As a prize for its patience and foresight, HBO has been rewarded the last three years with a series that consistently cleans up on Emmy morning. The show is three for three in nominations for Best Drama and while it's never won in that category, it doesn't make a difference. Thrones is now an institution and will be a lock for a nomination until its goes off the air. This is a show that takes risks and it airs on a network known for doing the same. The series personifies its channel and is a testament to its legacy.

For the past few years, Thrones was just one piece of a larger network fabric that contained a number of equally ground-breaking shows, but in 2015 it's going to be the largest piece. With Boardwalk Empire, True Blood, and The Newsroom set to exit the fold this year, Game is set to be the heir to the HBO throne. While the network has a number of new series in the wings, Thrones will have to remain on top of its game. With the so-called "Purple Wedding" on the horizon, it doesn't look like that will be a problem.

Thrones' legacy has already been mostly forged and it will hopefully eventually capture that coveted Best Drama trophy once AMC's one-two punch of Mad Men and Breaking Bad comes off the table. For now though it will continue to pick up steam both on network channels and off.

Remember, Thrones is the most pirated show on television and one of HBO's most popular programs on its HBO Go app. HBO executives have even gone on record saying they don't care if people share their log-ins to watch it because it will just continue to build a stronger word of mouth. That's what is possible when you have a show like this and that's why the Internet is so focused on a 15-minute preview featurette.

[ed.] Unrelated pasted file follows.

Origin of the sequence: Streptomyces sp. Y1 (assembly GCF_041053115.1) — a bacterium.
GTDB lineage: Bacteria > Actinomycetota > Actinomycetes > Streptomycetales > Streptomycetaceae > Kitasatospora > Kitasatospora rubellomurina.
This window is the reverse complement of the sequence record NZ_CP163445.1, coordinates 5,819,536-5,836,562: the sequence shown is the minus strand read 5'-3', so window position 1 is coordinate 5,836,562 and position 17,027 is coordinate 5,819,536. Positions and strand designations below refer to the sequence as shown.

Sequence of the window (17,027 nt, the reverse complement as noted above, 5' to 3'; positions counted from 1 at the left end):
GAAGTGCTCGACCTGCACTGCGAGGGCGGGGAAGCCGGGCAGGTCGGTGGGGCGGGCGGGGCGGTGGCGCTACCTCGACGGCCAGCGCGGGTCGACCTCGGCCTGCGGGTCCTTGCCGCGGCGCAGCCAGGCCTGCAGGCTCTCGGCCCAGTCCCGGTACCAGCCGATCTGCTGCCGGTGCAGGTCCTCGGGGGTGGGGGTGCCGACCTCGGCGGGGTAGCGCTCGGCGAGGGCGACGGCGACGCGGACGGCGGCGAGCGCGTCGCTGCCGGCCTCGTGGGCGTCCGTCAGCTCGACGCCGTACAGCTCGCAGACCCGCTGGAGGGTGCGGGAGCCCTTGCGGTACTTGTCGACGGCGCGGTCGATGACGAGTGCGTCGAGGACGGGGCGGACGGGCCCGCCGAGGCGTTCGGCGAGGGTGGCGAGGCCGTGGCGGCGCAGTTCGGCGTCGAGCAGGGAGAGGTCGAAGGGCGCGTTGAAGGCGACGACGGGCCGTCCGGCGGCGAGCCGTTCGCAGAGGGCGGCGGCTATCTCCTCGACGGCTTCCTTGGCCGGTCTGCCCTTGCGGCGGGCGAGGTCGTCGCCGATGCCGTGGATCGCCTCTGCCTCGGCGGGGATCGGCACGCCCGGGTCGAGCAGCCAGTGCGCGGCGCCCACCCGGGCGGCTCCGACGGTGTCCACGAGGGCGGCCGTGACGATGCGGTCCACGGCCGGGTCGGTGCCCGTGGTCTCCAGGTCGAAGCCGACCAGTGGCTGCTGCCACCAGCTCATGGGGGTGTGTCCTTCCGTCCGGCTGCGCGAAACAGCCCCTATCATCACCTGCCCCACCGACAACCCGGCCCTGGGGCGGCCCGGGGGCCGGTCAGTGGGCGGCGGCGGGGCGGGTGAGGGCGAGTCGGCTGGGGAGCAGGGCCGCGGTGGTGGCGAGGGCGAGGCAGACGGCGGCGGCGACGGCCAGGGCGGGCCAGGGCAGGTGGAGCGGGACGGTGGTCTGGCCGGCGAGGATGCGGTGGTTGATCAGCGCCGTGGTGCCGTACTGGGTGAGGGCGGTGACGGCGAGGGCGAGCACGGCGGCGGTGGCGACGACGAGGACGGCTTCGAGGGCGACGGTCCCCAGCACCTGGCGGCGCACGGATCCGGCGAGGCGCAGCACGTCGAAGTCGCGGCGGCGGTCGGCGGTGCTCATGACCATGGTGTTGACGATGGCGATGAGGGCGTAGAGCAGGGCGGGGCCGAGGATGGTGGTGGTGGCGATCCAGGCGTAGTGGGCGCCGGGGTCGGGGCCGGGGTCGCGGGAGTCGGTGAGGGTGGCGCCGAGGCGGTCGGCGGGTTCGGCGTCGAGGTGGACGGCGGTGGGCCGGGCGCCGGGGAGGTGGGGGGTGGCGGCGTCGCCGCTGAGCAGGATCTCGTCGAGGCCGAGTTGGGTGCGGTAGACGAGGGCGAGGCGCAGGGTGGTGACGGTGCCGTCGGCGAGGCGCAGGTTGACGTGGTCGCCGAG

Winter is coming and it returns this April.

The next step for you

Want to figure out how to profit on business analysis like this? The key is to learn how to turn business insights into portfolio gold by taking your first steps as an investor. Those who wait on the sidelines are missing out on huge gains and putting their financial futures in jeopardy. In our brand-new special report, "Your Essential Guide to Start Investing Today," The Motley Fool's personal finance experts show you what you need to get started, and even give you access to some stocks to buy first. Click here to get your copy today -- it's absolutely free.

Brett Gold has no position in any stocks mentioned. The Motley Fool has no position in any of the stocks mentioned. Try any of our Foolish newsletter services free for 30 days. We Fools may not all hold the same opinions, but we all believe that considering a diverse range of insights makes us better investors. The Motley Fool has a disclosure policy.

1 Key Step to Get Rich

Our mission at The Motley Fool is to help the world invest better. Whether that’s helping people overcome their fear of stocks all the way to offering clear and successful guidance on complicated-sounding options trades, we can help.

Feb 1, 2016 at 4:54PM

To be perfectly clear, this is not a get-rich action that my Foolish colleagues and I came up with. But we wouldn't argue with the approach.

A 2015 Business Insider article titled, "11 websites to bookmark if you want to get rich" rated The Motley Fool as the #1 place online to get smarter about investing.

"The Motley Fool aims to build a strong investment community, which it does by providing a variety of resources: the website, books, a newspaper column, a radio [show], and [newsletters]," wrote (the clearly insightful and talented) money reporter Kathleen Elkins. "This site has something for every type of investor, from basic lessons for beginners to investing commentary on mutual funds, stock sectors, and value for the more advanced."